Beavercreek students help survivors, assemble aftercare kits

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Beavercreek students help survivors, assemble aftercare kits

Categories: Blog, News, Sexual Assault, Volunteer

A group of Beavercreek students came together to support local survivors of sexual violence, putting together care packages to help survivors in the after math.

After reporting a sexual assault, many survivors will receive a forensic exam. The exam is intense and can re-traumatize. After going to the hospital for an exam (also known as a rape kit), their clothes and other personal items are often kept as evidence. They haven’t been able to shower, brush their teeth or wash their hair.

To ensure survivors leave the hospital with dignity, forensic nurses or advocates can provide aftercare kits with practical and supportive items, which is what three classes at Jacob Coy Middle School assembled for the YWCA Dayton’s Center for Survivors of Sexual Violence.

Around 75 students put together aftercare bags for survivors of sexual violence, with items like clothes, hygiene products, a teddy bear or stress ball, a journal and pen, and handwritten notecards with positive affirmations.

The project also was an opportunity for the middle school students to learn, acknowledge and educate themselves about survivors — both men and women. In putting these bags together piece by piece, the students were able to notice what items are included, and use the experience to ask questions and learn what happens in forensic exams.

The service project was organized by teachers Sarah Hankins, and Stephen Moore and Natasha Nuttbrock.

Nuttbrock, 7th grade math teacher, said the school often does events and fundraisers, but this project had a particularly strong impact because it was hands on.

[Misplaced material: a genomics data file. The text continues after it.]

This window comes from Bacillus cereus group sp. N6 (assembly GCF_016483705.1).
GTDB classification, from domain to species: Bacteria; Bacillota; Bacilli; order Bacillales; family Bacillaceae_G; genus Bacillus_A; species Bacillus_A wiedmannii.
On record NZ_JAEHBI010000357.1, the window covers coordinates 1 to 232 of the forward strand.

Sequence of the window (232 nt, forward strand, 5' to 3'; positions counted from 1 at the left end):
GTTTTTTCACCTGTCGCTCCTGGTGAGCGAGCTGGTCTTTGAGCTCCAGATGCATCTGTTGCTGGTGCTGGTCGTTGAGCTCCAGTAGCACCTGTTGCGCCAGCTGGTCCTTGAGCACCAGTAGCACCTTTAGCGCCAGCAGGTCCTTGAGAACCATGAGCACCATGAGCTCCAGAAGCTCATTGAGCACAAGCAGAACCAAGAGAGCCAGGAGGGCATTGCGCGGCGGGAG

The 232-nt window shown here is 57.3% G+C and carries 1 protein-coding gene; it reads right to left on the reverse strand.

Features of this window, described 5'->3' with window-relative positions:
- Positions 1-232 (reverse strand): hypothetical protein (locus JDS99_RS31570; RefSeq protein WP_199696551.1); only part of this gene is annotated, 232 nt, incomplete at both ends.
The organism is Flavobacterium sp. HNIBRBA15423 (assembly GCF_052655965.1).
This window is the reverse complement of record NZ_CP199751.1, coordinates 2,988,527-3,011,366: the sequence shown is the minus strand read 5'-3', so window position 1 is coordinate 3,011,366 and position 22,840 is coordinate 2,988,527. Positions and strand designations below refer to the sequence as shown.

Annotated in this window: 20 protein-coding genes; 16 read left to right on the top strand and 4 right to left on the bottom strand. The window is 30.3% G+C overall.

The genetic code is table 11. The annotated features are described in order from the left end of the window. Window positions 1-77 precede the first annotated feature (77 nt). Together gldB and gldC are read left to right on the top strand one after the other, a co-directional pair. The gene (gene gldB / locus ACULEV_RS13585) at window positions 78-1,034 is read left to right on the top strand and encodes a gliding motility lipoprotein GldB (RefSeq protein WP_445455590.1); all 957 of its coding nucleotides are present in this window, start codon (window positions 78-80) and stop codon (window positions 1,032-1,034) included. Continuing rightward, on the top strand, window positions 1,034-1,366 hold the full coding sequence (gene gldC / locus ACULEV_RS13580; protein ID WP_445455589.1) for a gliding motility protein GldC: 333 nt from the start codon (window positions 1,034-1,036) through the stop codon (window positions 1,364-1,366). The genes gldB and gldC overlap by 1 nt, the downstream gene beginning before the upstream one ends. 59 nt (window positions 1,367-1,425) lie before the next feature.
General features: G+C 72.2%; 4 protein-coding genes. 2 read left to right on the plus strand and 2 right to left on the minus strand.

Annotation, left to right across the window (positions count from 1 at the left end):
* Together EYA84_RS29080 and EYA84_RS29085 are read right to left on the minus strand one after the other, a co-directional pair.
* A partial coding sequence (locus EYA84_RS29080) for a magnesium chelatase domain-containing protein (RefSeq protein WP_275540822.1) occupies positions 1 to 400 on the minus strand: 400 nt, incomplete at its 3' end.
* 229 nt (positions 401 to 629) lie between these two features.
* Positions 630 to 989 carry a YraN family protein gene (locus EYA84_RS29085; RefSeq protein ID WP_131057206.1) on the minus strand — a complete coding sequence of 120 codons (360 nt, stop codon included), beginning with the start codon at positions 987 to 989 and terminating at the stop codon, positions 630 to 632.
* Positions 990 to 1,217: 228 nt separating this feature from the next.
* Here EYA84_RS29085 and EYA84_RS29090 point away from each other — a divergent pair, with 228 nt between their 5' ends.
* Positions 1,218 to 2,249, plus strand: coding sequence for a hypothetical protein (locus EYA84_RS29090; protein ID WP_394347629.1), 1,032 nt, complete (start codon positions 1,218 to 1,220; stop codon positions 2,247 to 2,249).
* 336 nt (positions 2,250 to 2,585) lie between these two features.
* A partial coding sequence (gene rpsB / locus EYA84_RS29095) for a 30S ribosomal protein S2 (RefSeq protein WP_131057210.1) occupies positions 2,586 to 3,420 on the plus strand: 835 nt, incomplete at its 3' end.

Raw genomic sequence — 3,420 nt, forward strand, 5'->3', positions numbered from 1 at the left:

“I don’t think I realized how big of an impact that was going to have until that day,” she said.

“They are at such a crucial developmental age, so to be able to give them this message was important. The students took the project very seriously and learned a lot in the process,” said Amy Dudley, director of the YWCA Dayton’s Center for Survivors of Sexual Violence.

The bags are meant to provide survivors with the care and respect they deserve, as well as preserve their dignity.  The YWCA Dayton’s Center for Survivors of Sexual Violence staff take a bag with them to hospitals, and also have distributed these bags to colleges, the Montgomery County Prosecutor’s Office, human trafficking task forces, and other law enforcement partnerships.

Nuttbrock said more students were interested in getting involved in the effort and they’d like to participate in helping with aftercare bags again.

“We’d love to take this to a bigger level next year,” Nuttbrock said.

If you, or someone you know, has experienced sexual violence, YWCA Dayton can help. 24/7 Crisis Hotline: 937-222-SAFE